Preserving regional representation on the SCC: but what about diversity?
It was a relief to learn that Prime Minister Justin Trudeau chose someone from Atlantic Canada to fill the vacant spot on the Supreme Court. As I have argued, it would have been constitutionally questionable – and politically problematic – for him to do otherwise.
Assuming all goes smoothly, Justice Malcolm Rowe
will become Newfoundland and Labrador’s first Supreme Court judge within the next few weeks.
This milestone is worth applauding. So is the preservation of regional representation on the Supreme Court. But – and there’s always a ‘but’ with judicial appointments – what about diversity?
Because of that nagging question, there’s something unsettled about this appointment. Justice Rowe, it must be stated, is yet “another white male,” when the Supreme Court already has four of them. #SCCsowhite is a hashtag for a reason.
Would I have liked to see a woman nominated, to give the Court a majority of women judges? Of course. I would have been even more thrilled if the PM had chosen the court’s first indigenous jurist, or the first SCC judge of colour, or the first openly queer Supreme Court justice. (And unlike the Globe and Mail editorial board, I don’t see “demographic variety” and competence as either/or criteria – there were surely qualified candidates who weren’t white men, and their diverse backgrounds would have only enhanced their competence.)
My relief about maintaining regional diversity was, then, mixed with disappointment about not advancing demographic diversity. (With a nod to Leonid Sirota for the helpful “regional diversity” and “demographic diversity” terminology.) To quote my original post on the revamped appointments process: “The essential goal of enhancing diversity on the Supreme Court can work in tandem with the need to preserve regional representation.”
I thought we could have both this time. And we certainly can, with future appointments. To this end, it’s imperative, first, that the federal government appoint more diverse candidates to superior and appeal courts across Canada. And second, that lawyers, politicians, and academics figure out how a permanent seat for an indigenous judge can be created on the Supreme Court.
None of this critique is meant to question Justice Rowe’s excellent credentials, or his extremely interesting (at least to me) background in the worlds of politics and law. Which is why he should be evaluated for who he is, and not just who he’s not. What does he bring to the bench?
As mentioned, Justice Rowe will be the only judge on the court from Atlantic Canada, and the first SCC judge ever appointed from Newfoundland and Labrador. To state the obvious, his home province has a rich and complex history, a stunning landscape, a unique culture, and the kindest people.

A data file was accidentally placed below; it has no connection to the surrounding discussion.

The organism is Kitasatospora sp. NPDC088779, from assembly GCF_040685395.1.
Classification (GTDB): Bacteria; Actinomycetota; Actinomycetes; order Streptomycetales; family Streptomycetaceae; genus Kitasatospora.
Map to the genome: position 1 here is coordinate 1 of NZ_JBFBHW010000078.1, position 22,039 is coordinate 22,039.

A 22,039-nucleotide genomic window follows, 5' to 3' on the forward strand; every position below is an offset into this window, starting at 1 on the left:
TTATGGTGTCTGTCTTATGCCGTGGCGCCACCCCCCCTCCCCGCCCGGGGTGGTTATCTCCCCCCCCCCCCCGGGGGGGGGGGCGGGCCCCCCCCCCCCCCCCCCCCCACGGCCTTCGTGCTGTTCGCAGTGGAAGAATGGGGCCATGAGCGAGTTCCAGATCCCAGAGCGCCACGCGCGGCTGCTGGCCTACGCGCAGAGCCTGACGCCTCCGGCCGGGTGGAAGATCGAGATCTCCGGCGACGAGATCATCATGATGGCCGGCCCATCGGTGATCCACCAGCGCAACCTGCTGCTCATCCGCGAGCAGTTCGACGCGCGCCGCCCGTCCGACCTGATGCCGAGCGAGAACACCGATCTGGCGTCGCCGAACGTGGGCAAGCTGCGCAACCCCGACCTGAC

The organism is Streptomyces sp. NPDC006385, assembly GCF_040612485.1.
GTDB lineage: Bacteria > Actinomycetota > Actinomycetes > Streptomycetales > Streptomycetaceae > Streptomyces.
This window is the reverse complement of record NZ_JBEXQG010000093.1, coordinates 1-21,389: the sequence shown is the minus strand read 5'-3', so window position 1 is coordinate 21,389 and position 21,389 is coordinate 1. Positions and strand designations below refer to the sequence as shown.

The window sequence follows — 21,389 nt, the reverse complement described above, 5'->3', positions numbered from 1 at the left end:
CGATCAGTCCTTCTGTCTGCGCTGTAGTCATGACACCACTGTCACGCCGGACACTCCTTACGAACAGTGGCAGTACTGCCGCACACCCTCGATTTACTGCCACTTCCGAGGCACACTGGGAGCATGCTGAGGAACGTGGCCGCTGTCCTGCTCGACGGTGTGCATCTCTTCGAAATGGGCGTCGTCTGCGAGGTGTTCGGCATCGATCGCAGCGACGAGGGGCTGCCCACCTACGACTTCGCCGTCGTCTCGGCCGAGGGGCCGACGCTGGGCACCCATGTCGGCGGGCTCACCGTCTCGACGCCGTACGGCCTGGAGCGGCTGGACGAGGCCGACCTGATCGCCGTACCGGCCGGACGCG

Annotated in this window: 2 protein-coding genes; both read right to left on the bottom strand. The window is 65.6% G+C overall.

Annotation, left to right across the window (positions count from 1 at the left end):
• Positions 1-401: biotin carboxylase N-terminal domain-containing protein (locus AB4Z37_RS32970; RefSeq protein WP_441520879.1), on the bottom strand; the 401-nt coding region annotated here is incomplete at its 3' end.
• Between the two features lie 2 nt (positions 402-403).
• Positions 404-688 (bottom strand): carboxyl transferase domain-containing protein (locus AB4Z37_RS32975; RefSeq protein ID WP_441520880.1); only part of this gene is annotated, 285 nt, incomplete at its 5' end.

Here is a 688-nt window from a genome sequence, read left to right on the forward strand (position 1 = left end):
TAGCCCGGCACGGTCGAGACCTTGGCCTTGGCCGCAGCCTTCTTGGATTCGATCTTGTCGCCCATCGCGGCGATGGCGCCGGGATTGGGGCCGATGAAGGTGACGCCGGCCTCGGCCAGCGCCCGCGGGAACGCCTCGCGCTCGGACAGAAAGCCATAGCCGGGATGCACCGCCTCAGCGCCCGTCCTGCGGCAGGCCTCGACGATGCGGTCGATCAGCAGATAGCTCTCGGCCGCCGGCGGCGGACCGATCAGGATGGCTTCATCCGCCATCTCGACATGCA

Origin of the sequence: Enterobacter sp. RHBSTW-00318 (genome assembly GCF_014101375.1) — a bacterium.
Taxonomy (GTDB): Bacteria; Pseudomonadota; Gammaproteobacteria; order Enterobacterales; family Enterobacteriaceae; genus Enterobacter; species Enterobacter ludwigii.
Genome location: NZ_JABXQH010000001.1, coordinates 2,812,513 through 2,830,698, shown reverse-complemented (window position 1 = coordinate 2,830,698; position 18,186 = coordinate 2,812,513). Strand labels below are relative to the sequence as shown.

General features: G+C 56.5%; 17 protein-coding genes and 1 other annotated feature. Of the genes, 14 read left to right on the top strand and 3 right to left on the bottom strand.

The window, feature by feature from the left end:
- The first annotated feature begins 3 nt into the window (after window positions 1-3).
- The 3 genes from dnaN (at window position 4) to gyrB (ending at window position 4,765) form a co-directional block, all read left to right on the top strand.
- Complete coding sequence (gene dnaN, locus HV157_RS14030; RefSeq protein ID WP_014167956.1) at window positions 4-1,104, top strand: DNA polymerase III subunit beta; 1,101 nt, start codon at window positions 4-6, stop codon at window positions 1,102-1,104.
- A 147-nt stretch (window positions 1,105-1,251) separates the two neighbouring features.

Provincial identity matters, especially in a federation, and one where federalism is a fundamental constitutional principle. (On this point, see the Quebec Secession Reference, where the Supreme Court actually linked the principle of federalism to diversity.)
At the risk of perpetuating fishing-related stereotypes about Atlantic Canada, it’s undeniable that this region imbues residents with a deep connection to the ocean and its resources. (Issues related to fishing do, of course, end up before the Supreme Court – for a prime example, note the court’s monumental Marshall decision from 1999, which confirmed a Mi’kmaq treaty right to fish.)
It’s no different for Justice Rowe.
The first line of his bio says he was born “to parents from small fishing communities,” Seldom and Lamaline. Much of Justice Rowe’s pre-judicial career was devoted to fisheries issues, as detailed in his candidate questionnaire, where he wrote: “From my time in practice, the work that was of greatest significance related to resolution of disputes with France and with the European Union (EU) concerning Atlantic fisheries.”
Justice Rowe’s background is obviously steeped in issues fundamental to the Atlantic region, and I want his regional and provincial identities to inform his judging, together with his deep and varied knowledge of the law.
However, regional diversity was only a necessary, not a sufficient, part of this appointment. There remains the unfulfilled goal of increasing the court’s demographic diversity.
Justice Rowe’s answer to the inquiry on the questionnaire about his “insight into the variety and diversity of Canadians and their unique perspectives” addressed both regional diversity (his perspective as a Newfoundlander) and demographic diversity. On the latter, Justice Rowe’s response focused on his volunteer work with Action Canada, a leadership development program for young Canadians, and how it has exposed him to Canadians from diverse backgrounds.
That was laudable work, and it’s refreshing that Justice Rowe did not give up on community involvement when he became a judge. But talking about what it’s like to be an indigenous person or a gay man or a francophone or a young woman in Canada is not the same as actually living those experiences. I hope Justice Rowe’s obvious empathy will allow him to bridge that gap as best he can, while recognizing his privileged position. And I hope the MPs participating in the Q&A session on October 25 will ask him just how he’ll do that.
I know I was not the only one who experienced a mix of relief and disappointment when Justice Rowe’s appointment was announced. He is not a perfect choice for what the Supreme Court of Canada needs in 2016. But he may bring a breath of fresh (salt) air to Ottawa, preserving the constitutional balance of the Court and leaving the door open for another first for the Court, next time around.